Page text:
Fiction | Using the method

It was on him again. Mick could feel it on his skin and this time it was even over the sheets and pillow. He lay perfectly still. If he moved it would get over Janelle. The last thing he wanted was to wake Janelle at midnight in another panic. With his eyes firmly closed, Mick tried to imagine himself as a small-to-medium-size car, moving slowly through an automated car wash. This would get it off him. Nothing beats an automated car wash for a quick once over. He held his breath and buried his head beneath the blankets—terrified, as he watched the huge rotating nylon brushes close in on his pale skin. He waited patiently to emerge at the other end, well-scrubbed. Clean and free of it.

Tentatively, Mick opened his eyes and peered around the dark room. But it was still there. Still on him.


Frustrated, he quietly got out of bed. He had to get it off and a cold shower was the one thing that never failed. Cautiously in the dark, he fumbled down the passage and flicked on the kitchen light. This time it was worse than ever; he could even feel it on his balls. Unbelievable. Somehow this time it had even gotten in his undies. With both hands he rubbed at his mop of greying hair to get it from there first. He brushed down the front of his pyjamas, all the way down to his ankles, his feet, even the soles of his feet. Mick took a big deliberate step out of the way of it, where it had heaped on the kitchen floor. He had to get it off himself and this was the method. This was the right order of things.

At the sink, he gulped down a glass of water. He contemplated the six pack in the fridge. Maybe he should wake Janelle, try to explain it all over again. He knew she wouldn’t mind. Maybe he should make a pot of tea and they could sit at the table. He might even rekindle the fire. Janelle would understand. The beer might throw her a little but she would at least make the effort. But to be honest, he felt unable to talk about it anymore. His jaw had clenched shut on the subject. No, he would just jump under another cold shower. Not exactly jump. Taunt himself until he had no choice. Unfortunately, a cold shower had become part of the method.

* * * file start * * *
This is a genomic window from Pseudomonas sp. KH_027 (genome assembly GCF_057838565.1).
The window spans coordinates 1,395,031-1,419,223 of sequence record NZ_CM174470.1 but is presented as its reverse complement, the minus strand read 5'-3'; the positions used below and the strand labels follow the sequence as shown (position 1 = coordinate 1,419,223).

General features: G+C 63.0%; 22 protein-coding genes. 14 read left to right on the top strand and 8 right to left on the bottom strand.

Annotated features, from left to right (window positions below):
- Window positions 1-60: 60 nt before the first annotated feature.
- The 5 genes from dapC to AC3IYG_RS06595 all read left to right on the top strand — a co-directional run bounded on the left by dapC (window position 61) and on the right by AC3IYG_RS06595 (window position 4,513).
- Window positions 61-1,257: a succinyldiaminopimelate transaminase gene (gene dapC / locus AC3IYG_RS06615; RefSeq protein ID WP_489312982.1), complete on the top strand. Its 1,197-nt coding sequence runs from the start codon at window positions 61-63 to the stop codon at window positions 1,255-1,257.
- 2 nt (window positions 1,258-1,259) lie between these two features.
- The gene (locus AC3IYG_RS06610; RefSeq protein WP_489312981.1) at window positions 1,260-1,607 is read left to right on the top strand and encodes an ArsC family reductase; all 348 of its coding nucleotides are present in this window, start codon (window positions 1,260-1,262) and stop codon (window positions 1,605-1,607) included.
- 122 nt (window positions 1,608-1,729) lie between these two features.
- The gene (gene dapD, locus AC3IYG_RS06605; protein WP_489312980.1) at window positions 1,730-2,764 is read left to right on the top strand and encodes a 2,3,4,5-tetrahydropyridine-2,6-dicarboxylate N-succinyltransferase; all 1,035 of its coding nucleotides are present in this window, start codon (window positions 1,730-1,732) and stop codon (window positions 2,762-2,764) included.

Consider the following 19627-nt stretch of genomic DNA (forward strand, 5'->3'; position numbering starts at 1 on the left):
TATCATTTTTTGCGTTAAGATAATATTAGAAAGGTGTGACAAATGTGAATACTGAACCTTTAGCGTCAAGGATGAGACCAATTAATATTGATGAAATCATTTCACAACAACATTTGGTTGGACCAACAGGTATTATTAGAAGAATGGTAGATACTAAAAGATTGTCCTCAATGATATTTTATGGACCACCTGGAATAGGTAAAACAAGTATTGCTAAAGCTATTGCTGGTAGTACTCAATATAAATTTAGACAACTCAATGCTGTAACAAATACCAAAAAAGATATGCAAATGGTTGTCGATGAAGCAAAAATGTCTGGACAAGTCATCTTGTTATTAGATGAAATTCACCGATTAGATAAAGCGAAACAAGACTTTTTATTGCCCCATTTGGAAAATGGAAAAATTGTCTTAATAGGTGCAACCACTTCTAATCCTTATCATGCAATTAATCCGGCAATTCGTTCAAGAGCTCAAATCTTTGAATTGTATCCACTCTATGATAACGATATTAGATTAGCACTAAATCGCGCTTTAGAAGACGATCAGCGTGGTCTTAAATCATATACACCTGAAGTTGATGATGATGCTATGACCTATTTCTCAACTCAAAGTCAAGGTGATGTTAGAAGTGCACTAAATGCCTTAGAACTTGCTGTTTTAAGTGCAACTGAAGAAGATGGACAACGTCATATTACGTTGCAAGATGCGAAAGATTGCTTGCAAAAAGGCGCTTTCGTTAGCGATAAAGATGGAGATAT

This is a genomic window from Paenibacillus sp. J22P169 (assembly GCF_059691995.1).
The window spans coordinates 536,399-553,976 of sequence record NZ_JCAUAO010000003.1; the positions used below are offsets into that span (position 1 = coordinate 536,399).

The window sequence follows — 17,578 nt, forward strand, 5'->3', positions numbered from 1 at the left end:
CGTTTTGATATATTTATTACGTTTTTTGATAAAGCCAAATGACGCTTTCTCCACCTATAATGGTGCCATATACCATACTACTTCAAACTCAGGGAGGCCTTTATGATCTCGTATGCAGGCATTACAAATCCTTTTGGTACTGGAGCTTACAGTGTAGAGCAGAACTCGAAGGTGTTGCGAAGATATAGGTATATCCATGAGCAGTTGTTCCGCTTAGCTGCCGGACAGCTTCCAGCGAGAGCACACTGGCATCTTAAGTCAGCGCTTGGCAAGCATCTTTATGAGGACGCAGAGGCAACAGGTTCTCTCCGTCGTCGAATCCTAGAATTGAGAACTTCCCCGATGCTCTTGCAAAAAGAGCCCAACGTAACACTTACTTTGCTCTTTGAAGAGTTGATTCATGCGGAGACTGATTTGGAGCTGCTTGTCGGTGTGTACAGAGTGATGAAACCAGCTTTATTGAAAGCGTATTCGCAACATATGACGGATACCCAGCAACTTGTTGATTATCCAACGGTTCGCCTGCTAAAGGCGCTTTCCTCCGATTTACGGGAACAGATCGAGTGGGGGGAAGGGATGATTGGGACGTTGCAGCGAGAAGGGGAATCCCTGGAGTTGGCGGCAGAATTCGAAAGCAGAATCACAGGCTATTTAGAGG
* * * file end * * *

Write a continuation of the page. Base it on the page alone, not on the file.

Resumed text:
Mick opened the back door and stepped outside. Fuck it was cold. He reached for his farm coat hanging near the back door and slipped it on over the pyjamas. The coat smelt of fresh chainsaw oil and sawdust and he hitched the collar high to cover the back of his neck. He stretched his lower back and from the jacket pocket drew out his good beanie and pulled it tight over his head. He jogged on the spot to warm up, and because it was 100% safe to do so, slid a cold hand into his pyjama pants and grabbed hold of his balls. He didn’t even think to admonish himself. He gazed up at the sky, at the heavy clouds moving slowly north-east back-lit by the Moon. Sometimes Mick wished he could just pause it all for a second; the Moon and the stars, the clouds, him—a speck of dust outside his back door—and collapse it all into one second of absolutely no doubts. What might that feel like? Or, after all this time, would it even be bearable?

He slipped on his working boots—no socks—and quietly closed the kitchen door. As he walked across the yard, he tried to imagine it falling away from him, leaving it behind in a trail on the ground. As if it were unwinding from him in a thin thread that, if needed, you might even follow. At intervals he stopped and brushed at it on his pyjamas, almost in annoyance, as if trying to remove lint from an old jumper. He had to get it off. How could so much of it have re-accumulated since the last cold shower? He couldn’t shake it off.